Some money changers in Singapore see booming business, as travel takes off after borders reopen

Around 50 money changer shops had put their businesses on hold during the height of the COVID-19 pandemic.

Some money changers in Singapore see booming business, as travel takes off after borders reopen
Some money changers are enjoying 80 per cent more sales this festive season, as compared to last year.

SINGAPORE: The tills are ringing for money changers in Singapore.

Some are enjoying 80 per cent more sales this festive season, as compared to last year, thanks to a bigger appetite for travel after the reopening of borders.

But money changers are also counting the costs, such as higher overheads amid an ongoing labour crunch.

Mr Syed Habeeb’s shop is seeing streams of people wanting foreign bills for their vacations.

Currencies like the Malaysian ringgit, Thai baht, and Indonesian rupiah are in high demand.

Demand for the Turkish lira and UAE dirham is also up, as more Singaporeans explore such exotic destinations.

Higher rental costs and manpower shortage remain key concerns for money changers.

BORDERS REOPEN

“It’s very much a relief for us, compared to the last two years. Last year, there were a lot of restrictions for travelling,” said Mr Syed Habeeb, director of NewsCrest Exchange and vice president of the Money Changers Association.

“This year, after April, the government lifted so many restrictions, people started to travel.

“It’s very good now. For November, December, it’s a long holiday, it’s a school holiday, so people are travelling a lot.”

His shop is also getting more tourists, including those from Indonesia and India, as global travel demand takes off, but they are not back at pre-pandemic levels yet. These tourists account for about 20 per cent of his customers.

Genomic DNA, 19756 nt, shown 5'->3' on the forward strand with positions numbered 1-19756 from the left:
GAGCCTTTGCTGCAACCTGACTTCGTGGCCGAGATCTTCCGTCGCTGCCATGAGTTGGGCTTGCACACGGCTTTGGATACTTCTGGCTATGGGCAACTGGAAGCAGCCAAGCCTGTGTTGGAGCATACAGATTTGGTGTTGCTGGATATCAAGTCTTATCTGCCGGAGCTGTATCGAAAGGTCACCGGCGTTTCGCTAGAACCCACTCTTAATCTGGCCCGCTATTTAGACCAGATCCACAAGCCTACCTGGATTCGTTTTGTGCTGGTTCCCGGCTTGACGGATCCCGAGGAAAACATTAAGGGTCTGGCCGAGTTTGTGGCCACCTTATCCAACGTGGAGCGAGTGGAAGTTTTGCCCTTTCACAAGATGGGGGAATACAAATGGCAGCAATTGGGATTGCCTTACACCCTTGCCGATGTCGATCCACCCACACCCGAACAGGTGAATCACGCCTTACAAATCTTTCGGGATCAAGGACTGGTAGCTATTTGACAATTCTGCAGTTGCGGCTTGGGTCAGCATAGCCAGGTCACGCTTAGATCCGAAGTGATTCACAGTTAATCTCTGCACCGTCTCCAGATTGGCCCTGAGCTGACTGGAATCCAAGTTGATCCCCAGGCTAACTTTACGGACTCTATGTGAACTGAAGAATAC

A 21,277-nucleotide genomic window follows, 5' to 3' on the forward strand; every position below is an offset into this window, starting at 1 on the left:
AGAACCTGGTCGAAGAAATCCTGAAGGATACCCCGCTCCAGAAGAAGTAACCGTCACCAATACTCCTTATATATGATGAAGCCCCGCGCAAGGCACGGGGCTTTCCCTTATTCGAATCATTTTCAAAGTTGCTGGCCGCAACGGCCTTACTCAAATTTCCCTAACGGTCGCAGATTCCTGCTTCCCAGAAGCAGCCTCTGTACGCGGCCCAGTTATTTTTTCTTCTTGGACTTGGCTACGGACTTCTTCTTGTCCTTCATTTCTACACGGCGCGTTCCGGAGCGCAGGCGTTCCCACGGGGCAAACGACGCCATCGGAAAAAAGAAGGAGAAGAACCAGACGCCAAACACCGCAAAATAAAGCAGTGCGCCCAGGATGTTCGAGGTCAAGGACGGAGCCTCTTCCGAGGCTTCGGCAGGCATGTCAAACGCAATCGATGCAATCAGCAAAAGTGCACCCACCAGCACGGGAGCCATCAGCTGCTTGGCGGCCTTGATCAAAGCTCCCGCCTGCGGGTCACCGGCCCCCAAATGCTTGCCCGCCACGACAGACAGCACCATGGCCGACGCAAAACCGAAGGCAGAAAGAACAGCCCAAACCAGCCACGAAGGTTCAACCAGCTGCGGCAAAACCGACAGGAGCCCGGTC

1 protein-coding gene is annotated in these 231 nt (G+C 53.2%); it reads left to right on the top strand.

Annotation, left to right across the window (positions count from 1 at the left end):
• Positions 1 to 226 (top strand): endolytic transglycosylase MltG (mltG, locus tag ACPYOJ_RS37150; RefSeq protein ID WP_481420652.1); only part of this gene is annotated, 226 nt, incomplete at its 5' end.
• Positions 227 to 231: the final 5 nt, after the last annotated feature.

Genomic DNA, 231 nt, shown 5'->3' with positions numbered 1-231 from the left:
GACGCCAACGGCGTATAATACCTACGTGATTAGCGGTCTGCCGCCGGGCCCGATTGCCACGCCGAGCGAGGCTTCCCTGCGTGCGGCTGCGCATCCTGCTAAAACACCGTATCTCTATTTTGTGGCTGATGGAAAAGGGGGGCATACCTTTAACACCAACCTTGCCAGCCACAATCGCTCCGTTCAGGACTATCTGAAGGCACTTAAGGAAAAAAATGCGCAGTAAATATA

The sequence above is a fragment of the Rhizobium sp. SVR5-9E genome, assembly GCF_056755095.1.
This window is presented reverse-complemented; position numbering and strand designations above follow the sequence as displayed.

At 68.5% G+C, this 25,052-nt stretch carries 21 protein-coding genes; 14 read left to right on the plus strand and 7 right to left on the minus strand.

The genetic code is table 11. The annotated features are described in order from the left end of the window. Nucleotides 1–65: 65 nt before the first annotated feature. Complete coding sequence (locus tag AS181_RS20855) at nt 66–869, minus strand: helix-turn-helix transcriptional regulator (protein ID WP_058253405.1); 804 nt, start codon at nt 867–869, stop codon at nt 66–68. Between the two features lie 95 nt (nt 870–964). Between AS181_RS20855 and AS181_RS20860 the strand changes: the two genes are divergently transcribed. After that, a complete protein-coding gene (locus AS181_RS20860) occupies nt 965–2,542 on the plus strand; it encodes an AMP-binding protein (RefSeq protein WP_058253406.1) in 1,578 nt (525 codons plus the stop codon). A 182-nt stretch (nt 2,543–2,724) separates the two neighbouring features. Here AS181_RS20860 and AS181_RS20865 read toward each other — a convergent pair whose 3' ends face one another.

During this period last year, nearly all of his customers were Singapore residents.

The Money Changers Association said about a fifth of money changers in Singapore, or around 50 stores, had put their businesses on hold during the height of the COVID-19 pandemic.

However, things are starting to look up.

CONCERNS REMAIN

Already, 15 stores have resumed operations in the last three months, while another 25 shops are expected to return to the fray in the coming months.

Still, Mr Habeeb is concerned, as an expected economic slump and a new COVID-19 wave in China could all impact his income.

In addition, higher rental costs and manpower shortage remain key concerns.

Clifford Gems and Money Exchange, for instance, used to have 15 staff before the pandemic.

It is now down to nine and its owner is struggling to recruit more.

Mr Mohamed Rafeeq, owner of the money changer, said: “I need two more staff here with some experience in the money exchange business, but I can’t find them. It’s difficult to find at the moment.”

Despite these challenges, Mr Rafeeq remains hopeful.

If the COVID-19 situation continues to improve, he believes business can once again reach pre-pandemic highs next year.

Source: CNA/ca